The very wearing of the four outer garments is regarded as an act of worship and is connected with the other acts performed by the high priest inside the Temple. True, nowhere is it specifically stated that the high priest has to wear the four outer garments when he enters to officiate inside the Temple, that is, to perform the daily cultic act in the morning and in the afternoon. Furthermore, from Second Temple times there are evidences that the high priest actually appeared in court dressed in garments of gold and a mixture of wool and linen (Ecclus. 45:7ff.; Jos., Wars, 5:239). However, this custom seems to have come into being in Second Temple times, whereas in the pre-Exilic period the high priest wore the outer garments only when he officiated inside the Temple. Proof of this is the fact that in composition as well as mode of workmanship these garments resemble the curtains and the inner vessels of gold, while the undergarments resemble the hangings and screens in the court. Moreover, the outer garments are too heavy, cumbersome, and splendid for the tasks performed at the outer altar.

The four outer garments have several features characteristic of royalty (the gold, the blue, and the purple, as well as the crown) and when combined with the miter and with the anointing oil poured on the high priest (Ex. 29:7, et al.) they give him a regal appearance. In Ezekiel's constitution there is no mention of these garments; of the priestly vestments, Ezekiel knows only those of ordinary linen (Ezek. 44:17–8), just as there is no hint in Ezekiel of the existence of the high priesthood itself.

The four outer garments are the following:

(5) The ephod, made of gold and a mixture of wool and linen, displaying "skillful workmanship" (Ex. 28:6–12; 39:2–7). This is the most distinguished of the priestly garments; hence it alone is mentioned in the Former and the Latter Prophets (Judg. 8:27; 17:5; Hos. 3:4, et al.). A garment by this name is mentioned in Ugaritic writings (ipd; ch Gordon, Ugaritic Textbook (1965), 67, 1:5) and in the Assyrian documents from Cappadocia (epattu).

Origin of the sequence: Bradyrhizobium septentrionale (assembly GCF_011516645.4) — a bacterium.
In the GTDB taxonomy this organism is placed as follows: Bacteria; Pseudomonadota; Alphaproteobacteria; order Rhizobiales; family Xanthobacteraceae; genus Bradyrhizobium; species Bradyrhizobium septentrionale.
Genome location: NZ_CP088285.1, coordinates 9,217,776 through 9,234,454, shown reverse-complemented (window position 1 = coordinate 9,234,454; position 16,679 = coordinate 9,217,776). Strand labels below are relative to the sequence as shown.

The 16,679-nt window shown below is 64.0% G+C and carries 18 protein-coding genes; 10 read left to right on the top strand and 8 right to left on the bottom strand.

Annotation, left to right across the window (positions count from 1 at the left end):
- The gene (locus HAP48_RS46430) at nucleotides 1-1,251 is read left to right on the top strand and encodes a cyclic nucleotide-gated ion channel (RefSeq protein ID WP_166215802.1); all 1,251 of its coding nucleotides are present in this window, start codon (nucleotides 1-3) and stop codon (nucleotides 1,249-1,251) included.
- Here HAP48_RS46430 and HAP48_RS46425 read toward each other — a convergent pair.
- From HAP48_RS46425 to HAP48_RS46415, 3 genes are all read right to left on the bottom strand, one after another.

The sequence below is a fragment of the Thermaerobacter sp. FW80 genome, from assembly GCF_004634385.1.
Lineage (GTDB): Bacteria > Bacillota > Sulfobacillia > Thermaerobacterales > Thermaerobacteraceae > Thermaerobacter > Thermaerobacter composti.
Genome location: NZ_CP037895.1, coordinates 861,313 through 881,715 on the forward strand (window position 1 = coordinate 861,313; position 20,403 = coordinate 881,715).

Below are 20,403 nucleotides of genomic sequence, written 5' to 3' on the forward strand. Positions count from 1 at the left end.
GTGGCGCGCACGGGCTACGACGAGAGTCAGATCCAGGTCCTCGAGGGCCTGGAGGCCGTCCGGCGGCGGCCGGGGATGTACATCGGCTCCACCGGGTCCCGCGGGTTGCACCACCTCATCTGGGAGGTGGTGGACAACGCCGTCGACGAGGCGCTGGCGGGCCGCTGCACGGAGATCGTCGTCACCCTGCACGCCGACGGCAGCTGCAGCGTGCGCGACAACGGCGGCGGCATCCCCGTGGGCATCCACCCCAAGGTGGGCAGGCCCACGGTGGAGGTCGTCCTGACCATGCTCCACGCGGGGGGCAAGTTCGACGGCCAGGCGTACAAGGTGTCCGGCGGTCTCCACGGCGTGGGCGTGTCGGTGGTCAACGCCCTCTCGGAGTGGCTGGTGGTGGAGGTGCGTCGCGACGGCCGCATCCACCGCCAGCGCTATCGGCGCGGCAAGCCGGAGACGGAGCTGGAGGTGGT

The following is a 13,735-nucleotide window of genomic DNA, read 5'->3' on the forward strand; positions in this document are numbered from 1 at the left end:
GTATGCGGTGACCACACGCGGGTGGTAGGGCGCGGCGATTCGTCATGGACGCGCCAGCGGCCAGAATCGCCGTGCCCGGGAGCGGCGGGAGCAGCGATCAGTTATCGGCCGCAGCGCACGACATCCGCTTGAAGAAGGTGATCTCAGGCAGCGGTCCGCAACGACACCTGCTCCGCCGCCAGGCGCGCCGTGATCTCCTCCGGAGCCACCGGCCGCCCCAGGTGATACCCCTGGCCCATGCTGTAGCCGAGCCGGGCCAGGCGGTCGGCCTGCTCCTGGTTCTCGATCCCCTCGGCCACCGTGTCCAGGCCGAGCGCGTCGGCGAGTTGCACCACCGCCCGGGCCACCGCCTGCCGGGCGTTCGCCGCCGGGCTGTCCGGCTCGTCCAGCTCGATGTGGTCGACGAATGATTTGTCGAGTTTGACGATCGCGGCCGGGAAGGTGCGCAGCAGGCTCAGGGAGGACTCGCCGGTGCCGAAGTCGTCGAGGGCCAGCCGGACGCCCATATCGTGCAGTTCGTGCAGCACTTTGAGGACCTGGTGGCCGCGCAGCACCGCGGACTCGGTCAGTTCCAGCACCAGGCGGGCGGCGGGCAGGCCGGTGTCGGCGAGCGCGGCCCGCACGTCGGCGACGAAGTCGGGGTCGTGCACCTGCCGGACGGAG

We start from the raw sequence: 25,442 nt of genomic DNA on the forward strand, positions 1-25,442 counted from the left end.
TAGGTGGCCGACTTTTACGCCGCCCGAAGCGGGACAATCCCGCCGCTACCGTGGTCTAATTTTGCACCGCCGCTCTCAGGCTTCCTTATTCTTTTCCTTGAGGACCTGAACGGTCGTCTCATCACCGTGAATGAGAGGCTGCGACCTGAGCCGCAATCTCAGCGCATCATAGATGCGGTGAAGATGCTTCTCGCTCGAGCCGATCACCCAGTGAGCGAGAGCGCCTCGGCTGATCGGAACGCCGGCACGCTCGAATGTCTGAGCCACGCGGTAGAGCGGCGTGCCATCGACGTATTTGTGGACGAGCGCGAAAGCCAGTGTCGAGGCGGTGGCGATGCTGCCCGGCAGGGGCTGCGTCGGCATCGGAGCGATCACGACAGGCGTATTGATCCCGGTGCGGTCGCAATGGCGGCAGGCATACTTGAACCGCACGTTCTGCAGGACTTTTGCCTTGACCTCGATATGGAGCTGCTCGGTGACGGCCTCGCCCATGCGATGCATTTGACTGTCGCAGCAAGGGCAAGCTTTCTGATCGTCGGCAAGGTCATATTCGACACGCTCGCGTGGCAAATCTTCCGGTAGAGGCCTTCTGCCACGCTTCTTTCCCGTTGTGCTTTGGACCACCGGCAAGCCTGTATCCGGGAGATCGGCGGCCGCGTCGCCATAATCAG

(6) The breastplate, measuring a span by a span, attached to the ephod. It is either a square tablet or a pouch. In it are set 12 precious stones on which are engraved the names of the tribes of Israel, and on the breastplate are placed the *Urim and the Thummim. The breastplate is made in the same manner as the ephod – that is, of gold and a mixture of wool and linen, and displayed "skillful workmanship" (Ex. 28:15–30; 29:8–21).

(7) The robe of the ephod, that is worn under the ephod. The robe is probably longer than the ephod, and extends below it. It is made of woolen threads only, all of blue. On its hem hang bells of gold and pomegranates of a mixture of dyed wool and fine linen (Ex. 28:31–35; 39:22–26). The number of bells and pomegranates, not specified in the text, was a subject of controversy among the sages, who disputed over whether there were 72 or 36 (Zev. 88b), while still other numbers were given by Church Fathers. In Second Temple times the robe, like the tunic, apparently reached the high priest's heels (Jos. Ant., 3:159; Jos. Wars, 5:231: cf. Philo, ii Mos. 118–21).